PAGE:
In last week’s posting, we implied the role of the church in spiritual formation. Today, we follow Nouwen into a concrete emphasis upon it.
He says the role of the church is critical precisely because “it is painful to realize how poorly prepared we may be to walk this inner terrain” (p. xix).
We sometimes speak of the spiritual life as natural (due to the imago dei), but that does not mean it is automatic. We are created with the natural capacity to learn a language, but that does not mean we learn to do so without effort and guidance. Similarly, we do not make our journey into God without the engagement of our will and the encouragement of the community.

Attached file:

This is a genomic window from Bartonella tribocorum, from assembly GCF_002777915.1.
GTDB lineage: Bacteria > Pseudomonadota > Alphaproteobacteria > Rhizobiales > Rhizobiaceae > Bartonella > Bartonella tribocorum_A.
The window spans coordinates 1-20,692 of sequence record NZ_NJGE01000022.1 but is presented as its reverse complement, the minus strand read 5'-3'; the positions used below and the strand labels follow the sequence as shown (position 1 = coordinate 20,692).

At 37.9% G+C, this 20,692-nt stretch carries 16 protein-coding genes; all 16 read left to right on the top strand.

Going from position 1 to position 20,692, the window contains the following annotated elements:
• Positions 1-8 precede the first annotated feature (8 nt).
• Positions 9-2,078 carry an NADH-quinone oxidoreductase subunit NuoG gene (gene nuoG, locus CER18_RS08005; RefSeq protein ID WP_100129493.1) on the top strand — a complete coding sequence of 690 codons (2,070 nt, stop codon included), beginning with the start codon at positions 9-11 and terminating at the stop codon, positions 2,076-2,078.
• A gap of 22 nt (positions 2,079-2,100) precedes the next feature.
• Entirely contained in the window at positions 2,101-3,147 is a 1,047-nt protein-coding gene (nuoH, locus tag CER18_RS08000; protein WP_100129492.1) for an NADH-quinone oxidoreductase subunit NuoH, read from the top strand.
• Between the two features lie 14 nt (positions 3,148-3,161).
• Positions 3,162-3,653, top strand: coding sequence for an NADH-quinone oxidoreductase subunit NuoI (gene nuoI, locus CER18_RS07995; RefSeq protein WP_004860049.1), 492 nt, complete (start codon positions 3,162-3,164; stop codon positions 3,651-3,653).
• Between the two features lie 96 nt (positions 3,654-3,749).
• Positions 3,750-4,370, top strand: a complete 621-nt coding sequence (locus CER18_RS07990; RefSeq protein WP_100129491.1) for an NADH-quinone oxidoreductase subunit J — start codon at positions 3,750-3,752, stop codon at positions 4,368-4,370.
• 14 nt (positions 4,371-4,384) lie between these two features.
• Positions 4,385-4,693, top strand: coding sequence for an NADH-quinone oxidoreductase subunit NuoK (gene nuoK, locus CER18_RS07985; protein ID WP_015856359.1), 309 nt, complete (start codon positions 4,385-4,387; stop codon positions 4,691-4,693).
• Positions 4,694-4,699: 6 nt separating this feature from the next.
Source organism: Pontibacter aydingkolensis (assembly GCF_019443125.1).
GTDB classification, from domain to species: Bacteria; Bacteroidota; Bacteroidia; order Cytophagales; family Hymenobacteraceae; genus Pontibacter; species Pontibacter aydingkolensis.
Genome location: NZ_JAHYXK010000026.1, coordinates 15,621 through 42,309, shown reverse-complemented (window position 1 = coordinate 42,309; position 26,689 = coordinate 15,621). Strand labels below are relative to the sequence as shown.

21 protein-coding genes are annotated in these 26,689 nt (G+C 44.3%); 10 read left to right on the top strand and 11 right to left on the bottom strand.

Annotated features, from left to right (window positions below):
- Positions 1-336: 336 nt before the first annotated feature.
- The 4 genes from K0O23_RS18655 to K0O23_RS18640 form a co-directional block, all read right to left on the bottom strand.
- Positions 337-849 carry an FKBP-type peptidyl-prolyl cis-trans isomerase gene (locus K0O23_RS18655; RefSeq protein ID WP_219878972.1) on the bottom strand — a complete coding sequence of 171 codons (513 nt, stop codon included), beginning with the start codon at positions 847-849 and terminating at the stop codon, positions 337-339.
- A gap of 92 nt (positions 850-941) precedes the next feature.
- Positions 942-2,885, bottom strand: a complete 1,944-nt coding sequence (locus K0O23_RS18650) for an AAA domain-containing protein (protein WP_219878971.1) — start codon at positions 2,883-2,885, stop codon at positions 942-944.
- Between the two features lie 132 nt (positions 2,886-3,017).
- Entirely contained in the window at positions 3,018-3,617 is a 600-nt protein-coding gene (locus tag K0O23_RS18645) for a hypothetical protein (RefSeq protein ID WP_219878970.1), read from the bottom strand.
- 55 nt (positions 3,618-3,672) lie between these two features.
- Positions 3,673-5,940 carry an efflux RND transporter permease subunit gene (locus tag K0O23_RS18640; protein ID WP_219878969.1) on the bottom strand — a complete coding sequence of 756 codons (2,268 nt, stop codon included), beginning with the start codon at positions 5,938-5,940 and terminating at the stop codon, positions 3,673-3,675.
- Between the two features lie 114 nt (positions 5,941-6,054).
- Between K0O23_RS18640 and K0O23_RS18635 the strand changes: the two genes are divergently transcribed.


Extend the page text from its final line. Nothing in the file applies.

Unfortunately, Nouwen is concerned at this very point. He looked at the church in his day and expressed anxiety about the weakness of the church to be a formative agent. He wrote, “Most Christian leaders are used to thinking in terms of large-scale organization: getting people together in congregations, schools, hospitals, and running the show as a circus director. They have become unfamiliar with, and even somewhat afraid of, the deep and significant movements of the Spirit within. I am afraid that in a few decades the Church will be accused of having failed at its most basic task: to offer people creative ways to communicate with the divine source of human life” (pp. xix-xx).
To the extent this happens, the church will have defaulted on its core mission. There is a God-given hunger and thirst for abundant living, and Jesus opened the way into it. But it is the role of the church (as Sam Shoemaker put it) to “stand by the door” and invite people to take note of the hunger, honor it, and follow its instinctive leading into Christ.